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Chattering Class

This week's fiddle-faddle

Babybel

Must be MC; they have a waxed jacket, says @heidistephens

Mini M&S 99p cheeses

Compelling

Personalised gifts

Always luggage, never towels. Distinction c/o @ohchrisburton

Cheese toasties

Need a more grown-up name, says @Gary_Bainbridge

America's "grilled cheese"

Not good enough. Implies there's no bread involved

Croque Anglaise

Possible winner from @Robins_Books

Supermarket pasta salads

Always, always rubbish

Andrex's "rollaphobia" campaign

No, we do NOT leave loads of rolls around the house!

Gladioli

Grand and colourful; very MC

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    « 10 ways to bend the rules MC style | Main | A - Z MICRO IRRITATIONS: T - TEASPOONS ESCAPING UNDERNEATH THE DISHWASHER CUTLERY BASKET »
    Tuesday
    Feb052013

    How to be middle class: eat local food (from thousands of miles away)

    These days, we’re baking Victoria sponges and foraging for weeds like there’s no tomorrow. Remember the 1990s, when the exotic was compulsory and British food a crime? Despite our nursery food and vintage tea parties of 2012, the intrigue factor of the exotic just won’t let go. It’s a real MC dilemma: how to satisfy our appetite for exciting new flavours while sticking to our ‘make-do-and-mend’ agenda. How can we get away with seeking out the foreign when we’re supposed to be growing and baking our own?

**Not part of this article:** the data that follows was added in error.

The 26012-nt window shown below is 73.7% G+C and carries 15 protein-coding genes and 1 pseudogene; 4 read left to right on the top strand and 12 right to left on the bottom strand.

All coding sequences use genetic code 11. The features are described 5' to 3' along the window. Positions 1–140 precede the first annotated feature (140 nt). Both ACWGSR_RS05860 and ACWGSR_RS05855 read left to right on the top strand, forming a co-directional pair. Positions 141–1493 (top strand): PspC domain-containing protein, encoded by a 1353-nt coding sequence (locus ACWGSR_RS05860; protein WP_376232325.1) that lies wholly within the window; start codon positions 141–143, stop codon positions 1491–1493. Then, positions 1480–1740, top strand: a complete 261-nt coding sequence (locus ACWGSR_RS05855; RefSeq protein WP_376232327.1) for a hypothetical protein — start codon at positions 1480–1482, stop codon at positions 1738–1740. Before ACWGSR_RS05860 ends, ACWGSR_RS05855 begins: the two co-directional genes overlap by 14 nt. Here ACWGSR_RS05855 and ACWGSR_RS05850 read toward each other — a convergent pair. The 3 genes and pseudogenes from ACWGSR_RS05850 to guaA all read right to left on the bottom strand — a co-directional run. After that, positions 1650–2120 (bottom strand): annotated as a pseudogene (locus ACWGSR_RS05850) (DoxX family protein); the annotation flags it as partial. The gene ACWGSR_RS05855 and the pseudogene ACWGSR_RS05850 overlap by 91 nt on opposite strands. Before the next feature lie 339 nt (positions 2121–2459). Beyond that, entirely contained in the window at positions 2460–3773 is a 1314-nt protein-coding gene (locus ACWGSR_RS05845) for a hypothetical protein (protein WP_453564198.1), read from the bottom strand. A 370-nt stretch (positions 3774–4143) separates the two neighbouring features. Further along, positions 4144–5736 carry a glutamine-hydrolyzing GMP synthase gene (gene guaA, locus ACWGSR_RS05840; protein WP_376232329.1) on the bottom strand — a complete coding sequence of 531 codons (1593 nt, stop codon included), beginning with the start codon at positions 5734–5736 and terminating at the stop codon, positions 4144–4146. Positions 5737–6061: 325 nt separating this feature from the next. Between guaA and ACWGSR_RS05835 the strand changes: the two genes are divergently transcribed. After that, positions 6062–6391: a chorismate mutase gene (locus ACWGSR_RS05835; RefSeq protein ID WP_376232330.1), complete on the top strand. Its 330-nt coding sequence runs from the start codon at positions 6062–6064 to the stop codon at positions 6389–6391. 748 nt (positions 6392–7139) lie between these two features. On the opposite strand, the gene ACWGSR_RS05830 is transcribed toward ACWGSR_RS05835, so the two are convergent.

Waitrose seems to have cracked it with a global snack range featuring those two magical words – ‘street food’ – an ingenious compromise which allows exotic foods to retain cheerful, populist credentials. Their chorizo frittata pancakes and Vietnamese baguettes titillate our taste for the new without betraying the spirit of the times. They’re like eating a foreign version of pasties or mushy peas – authentic, cheerful local food. So now we can have exotic without looking too aspirational or show-offy. Perfect for 2013.

    Here’s a little bit more on how street food keeps food basic and modest while meeting our needs for a bit of excitement.

    Reader Comments (1)

    I've ever so lightly railed against "Street food" myself on my blog: http://rotwu.wordpress.com/. It represents the grasping for athenticity required to appeal to us Middle Class. Authentism I call it.

    February 6, 2013 | Unregistered Commenter@CharlieDelMonte

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